Tax on Gambling
The South African online casino industry is booming, along with other forms of online gambling, and millions of South Africans gamble online every week.
But this increase in gambling activity has led to a renewed focus on important issues around gambling, including the tax status of any winnings that a player gains from gambling online. Should these profits be taxed and if so, how is the tax to be collected? The situation is not straightforward, so we’ve put together a brief guide covering the main issues.
When it comes to treating gambling winnings as taxable, there are two relevant, and contradictory, pieces of law that are often cited.
The first was the case of Graham v Green, dating from 1925, which stated that a gambler’s winnings were not to be considered as profits or gains, as a bookmaker’s earnings were. The latter could be taxed, but the former, since they were not the result of organised activity, were not liable to be taxed. On the other hand, the case of Morrison v CIR, found that a gambler who carried on regular betting activities, was liable to pay tax on his winnings.
The Morrison case made the situation even more complicated as it also indicated that the issue of whether gambling proceeds could be taxed should be decided case by case.
How it works in practice
In reality, the South African Revenue Service (SARS) does not tax gamblers who bet for entertainment, but they do seek to levy tax on the profits of gamblers who are organised and successful enough that their gambling could be considered a regular means of income. The argument appears to be that if you bet regularly, it is not a leisure activity, but a vocation, and so any profits can be taxed, though this also means losses can be allowed.
For a small group of people, including those who work in the betting or gambling industry, or in sports that are regularly the subject of gambling, any winnings they gain can be taxed, as it is considered that those profits arose as a result of their work.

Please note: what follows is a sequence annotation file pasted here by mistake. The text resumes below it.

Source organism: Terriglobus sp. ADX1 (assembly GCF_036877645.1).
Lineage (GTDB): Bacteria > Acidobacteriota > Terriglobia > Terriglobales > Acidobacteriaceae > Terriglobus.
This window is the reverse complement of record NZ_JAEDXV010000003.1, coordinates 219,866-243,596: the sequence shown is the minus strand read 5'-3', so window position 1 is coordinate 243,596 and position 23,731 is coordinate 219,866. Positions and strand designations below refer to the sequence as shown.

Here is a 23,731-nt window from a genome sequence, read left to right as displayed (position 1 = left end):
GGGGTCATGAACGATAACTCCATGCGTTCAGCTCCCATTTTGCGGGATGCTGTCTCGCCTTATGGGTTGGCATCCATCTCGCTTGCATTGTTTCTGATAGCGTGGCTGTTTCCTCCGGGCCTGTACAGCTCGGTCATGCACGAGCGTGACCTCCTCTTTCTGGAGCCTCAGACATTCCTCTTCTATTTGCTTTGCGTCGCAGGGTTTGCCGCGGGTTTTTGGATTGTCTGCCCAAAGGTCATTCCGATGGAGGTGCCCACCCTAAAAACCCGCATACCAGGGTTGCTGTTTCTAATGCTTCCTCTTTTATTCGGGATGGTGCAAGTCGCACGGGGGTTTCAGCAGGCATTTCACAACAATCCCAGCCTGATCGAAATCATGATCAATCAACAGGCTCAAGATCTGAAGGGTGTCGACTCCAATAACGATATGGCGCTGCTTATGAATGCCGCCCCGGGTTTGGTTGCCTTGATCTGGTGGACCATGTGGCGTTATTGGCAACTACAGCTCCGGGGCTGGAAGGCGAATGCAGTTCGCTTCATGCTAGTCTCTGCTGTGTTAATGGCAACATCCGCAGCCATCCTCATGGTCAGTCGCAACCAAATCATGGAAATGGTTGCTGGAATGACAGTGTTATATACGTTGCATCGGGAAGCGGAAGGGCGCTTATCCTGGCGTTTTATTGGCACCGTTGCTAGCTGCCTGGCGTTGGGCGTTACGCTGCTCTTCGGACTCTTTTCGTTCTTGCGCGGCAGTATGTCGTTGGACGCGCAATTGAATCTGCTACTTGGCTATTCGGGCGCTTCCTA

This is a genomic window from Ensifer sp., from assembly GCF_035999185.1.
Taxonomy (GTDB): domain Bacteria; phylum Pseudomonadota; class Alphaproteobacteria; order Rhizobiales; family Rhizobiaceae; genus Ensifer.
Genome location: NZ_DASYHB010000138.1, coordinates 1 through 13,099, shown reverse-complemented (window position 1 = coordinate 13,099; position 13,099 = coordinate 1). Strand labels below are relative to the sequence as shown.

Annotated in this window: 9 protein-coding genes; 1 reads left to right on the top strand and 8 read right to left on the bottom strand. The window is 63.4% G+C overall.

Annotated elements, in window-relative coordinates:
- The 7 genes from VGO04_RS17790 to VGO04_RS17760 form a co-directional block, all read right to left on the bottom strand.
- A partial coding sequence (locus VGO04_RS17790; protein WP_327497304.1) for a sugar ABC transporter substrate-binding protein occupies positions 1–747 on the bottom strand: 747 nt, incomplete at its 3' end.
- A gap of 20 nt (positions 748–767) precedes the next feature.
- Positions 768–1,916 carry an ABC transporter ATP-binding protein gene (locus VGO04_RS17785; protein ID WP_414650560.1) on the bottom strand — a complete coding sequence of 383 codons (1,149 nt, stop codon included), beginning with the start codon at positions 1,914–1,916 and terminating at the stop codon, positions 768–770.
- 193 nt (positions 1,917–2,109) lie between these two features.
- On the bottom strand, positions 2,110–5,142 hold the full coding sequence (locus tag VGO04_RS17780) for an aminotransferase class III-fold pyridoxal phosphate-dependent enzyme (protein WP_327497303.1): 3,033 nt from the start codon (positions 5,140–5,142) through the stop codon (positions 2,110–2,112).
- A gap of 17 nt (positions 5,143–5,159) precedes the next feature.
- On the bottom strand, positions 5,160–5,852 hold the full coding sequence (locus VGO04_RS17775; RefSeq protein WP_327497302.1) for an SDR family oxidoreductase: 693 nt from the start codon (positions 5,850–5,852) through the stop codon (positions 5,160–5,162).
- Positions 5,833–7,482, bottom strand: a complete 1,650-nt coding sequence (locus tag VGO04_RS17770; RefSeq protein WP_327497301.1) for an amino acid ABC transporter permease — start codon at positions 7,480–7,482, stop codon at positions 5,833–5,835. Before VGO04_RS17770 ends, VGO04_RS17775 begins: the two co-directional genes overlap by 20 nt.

So what about South Africans who gamble online? The good news is that if you are an ordinary punter, that is, if your gambling does not constitute a regular form of income, you will not have to pay tax on any winnings. This will be the case whether you bet on the lotto, horse races, sports or casino games, and it applies to all forms of taxation, including capital gains tax, though there is an important caveat.
In theory, winnings obtained through foreign gambling or illegal gambling in South Africa, could be liable to capital gains tax. This is particularly relevant for online casino players, who are often forced to use foreign-based casino sites, due to the uncertain legal status of South African online casinos. If you are in doubt about your requirement to pay tax, it could be worth speaking to a legal or tax professional on an informal basis.
The South African government has at various times adopted an inconsistent approach to online gambling and the associated tax issue. There are examples of ministers and officials indicating that tax should be paid on their winnings by all gamblers, whatever their level of experience or profit, whether you are a lucky lottery winner or a successful sports gambler.
Such possibilities are obviously alarming for South African online gamblers, but there remain some significant practical obstacles to any attempt at taxing such winnings. For a start, if winnings can be taxed, as with the profits of bookmakers and casinos, can losses be used to offset the winnings for tax purposes? As many online gamblers will tell you, they may profit one day and lose the next, so in theory they should be allowed to deduct any losses from any profits before a final tax amount is calculated; a process that could be extremely complicated.
More fundamentally, it is not clear how a tax on online gambling winnings would even be collected or at what stage of the gambling transaction the tax would apply. Ultimately, resolving the tax issue is simply part of the wider problem of the status and legality of online gambling, and any attempt by a government to address the former will need to resolve the latter, so that South African online gamblers can know exactly where they stand.